Helicobacter pylori infects more than 50% of the world population and is acquired in infancy. Higher prevalence is found in developing countries, and within geographic areas the predominance correlates inversely with socioeconomic status, especially with living conditions during childhood. Initially, in adults, H. pylori was only associated with gastric diseases, such as peptic ulcer, gastritis, gastric adenocarcinoma, and gastric mucosa-associated lymphoid tissue (MALT) lymphoma, and in childhood, with chronic gastritis and duodenal ulcers in children. Recently, H. pylori has been related to non-gastric diseases, including hematological disorders such as iron deficiency anemia (IDA), chronic idiopathic thrombocytopenia (cITP), and vitamin B12 deficiency. H. pylori can trigger autoimmune atrophic gastritis and be responsible initially for an oral iron refractory anemia. Other hematological associations have been made, such as an increased risk of childhood leukemia in children of H. pylori-infected mothers and gastric bleeding in children with coagulation pathologies. H. pylori infection is important in the immune pathogenesis of chronic gastric inflammation and hematological diseases. The diagnostic methodology is based on non-invasive (serology, C-urea breath test, stool HP antigen) and invasive tests. The scientific community discussed and incorporated in international consensus for the investigation and management of these hematological extragastric pathologies (IDA, cITP, vitamin B12 deficiency, and MALT lymphoma). In children, a similar attitude was obtained in all of these pathologies except for cITP, in which the investigation for H. pylori is not indicated.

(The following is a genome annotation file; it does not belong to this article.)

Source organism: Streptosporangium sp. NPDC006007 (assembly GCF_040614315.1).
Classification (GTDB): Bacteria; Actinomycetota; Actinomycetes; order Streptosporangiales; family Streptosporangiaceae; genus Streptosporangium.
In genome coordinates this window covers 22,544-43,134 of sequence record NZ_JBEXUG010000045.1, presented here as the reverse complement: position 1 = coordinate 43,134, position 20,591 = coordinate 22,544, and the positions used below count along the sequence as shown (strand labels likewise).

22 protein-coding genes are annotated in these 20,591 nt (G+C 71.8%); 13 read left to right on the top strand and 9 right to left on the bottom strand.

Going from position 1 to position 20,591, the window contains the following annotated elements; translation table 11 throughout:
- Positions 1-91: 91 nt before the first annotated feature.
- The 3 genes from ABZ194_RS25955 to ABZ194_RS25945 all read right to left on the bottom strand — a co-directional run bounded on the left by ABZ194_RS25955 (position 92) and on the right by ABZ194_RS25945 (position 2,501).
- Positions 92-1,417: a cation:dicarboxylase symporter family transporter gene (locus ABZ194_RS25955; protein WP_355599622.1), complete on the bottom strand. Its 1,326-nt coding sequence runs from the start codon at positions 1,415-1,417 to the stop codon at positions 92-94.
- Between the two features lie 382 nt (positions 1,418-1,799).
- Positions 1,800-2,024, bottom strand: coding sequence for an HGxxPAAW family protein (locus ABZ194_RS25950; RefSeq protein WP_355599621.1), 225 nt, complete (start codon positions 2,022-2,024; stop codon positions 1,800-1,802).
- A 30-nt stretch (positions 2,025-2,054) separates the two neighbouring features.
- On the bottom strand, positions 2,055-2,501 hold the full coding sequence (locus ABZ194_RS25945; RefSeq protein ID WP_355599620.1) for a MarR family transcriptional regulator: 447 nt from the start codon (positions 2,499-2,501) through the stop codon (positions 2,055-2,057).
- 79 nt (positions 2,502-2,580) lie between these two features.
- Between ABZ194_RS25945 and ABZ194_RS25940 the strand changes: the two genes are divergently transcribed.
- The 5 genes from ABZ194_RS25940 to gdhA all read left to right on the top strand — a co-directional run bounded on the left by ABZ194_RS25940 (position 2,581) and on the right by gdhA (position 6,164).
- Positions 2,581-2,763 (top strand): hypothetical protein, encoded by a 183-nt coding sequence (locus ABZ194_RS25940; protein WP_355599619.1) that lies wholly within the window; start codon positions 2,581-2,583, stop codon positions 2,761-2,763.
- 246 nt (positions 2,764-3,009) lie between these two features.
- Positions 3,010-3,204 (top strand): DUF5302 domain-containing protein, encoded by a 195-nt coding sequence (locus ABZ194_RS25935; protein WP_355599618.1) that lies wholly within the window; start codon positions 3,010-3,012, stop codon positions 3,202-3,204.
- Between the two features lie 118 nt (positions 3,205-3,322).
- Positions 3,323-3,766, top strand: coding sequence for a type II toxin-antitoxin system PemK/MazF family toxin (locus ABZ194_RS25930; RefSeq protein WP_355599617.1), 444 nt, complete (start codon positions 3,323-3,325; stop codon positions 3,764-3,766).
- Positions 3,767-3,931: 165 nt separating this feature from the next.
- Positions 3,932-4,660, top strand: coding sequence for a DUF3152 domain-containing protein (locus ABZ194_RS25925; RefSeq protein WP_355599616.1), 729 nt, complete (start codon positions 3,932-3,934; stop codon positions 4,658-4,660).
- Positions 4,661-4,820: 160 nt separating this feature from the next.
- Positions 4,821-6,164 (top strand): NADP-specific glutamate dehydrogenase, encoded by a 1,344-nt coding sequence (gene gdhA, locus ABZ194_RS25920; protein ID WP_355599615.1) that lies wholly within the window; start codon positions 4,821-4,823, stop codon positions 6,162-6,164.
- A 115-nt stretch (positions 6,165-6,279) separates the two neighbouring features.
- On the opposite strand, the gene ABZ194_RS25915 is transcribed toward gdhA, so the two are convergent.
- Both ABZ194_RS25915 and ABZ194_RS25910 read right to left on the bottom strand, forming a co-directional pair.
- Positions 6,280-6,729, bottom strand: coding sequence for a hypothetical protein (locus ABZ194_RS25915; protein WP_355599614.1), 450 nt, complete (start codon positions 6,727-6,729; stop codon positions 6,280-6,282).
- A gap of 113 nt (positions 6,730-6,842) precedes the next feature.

Part of the book: Extradigestive Manifestations of Helicobacter Pylori Infection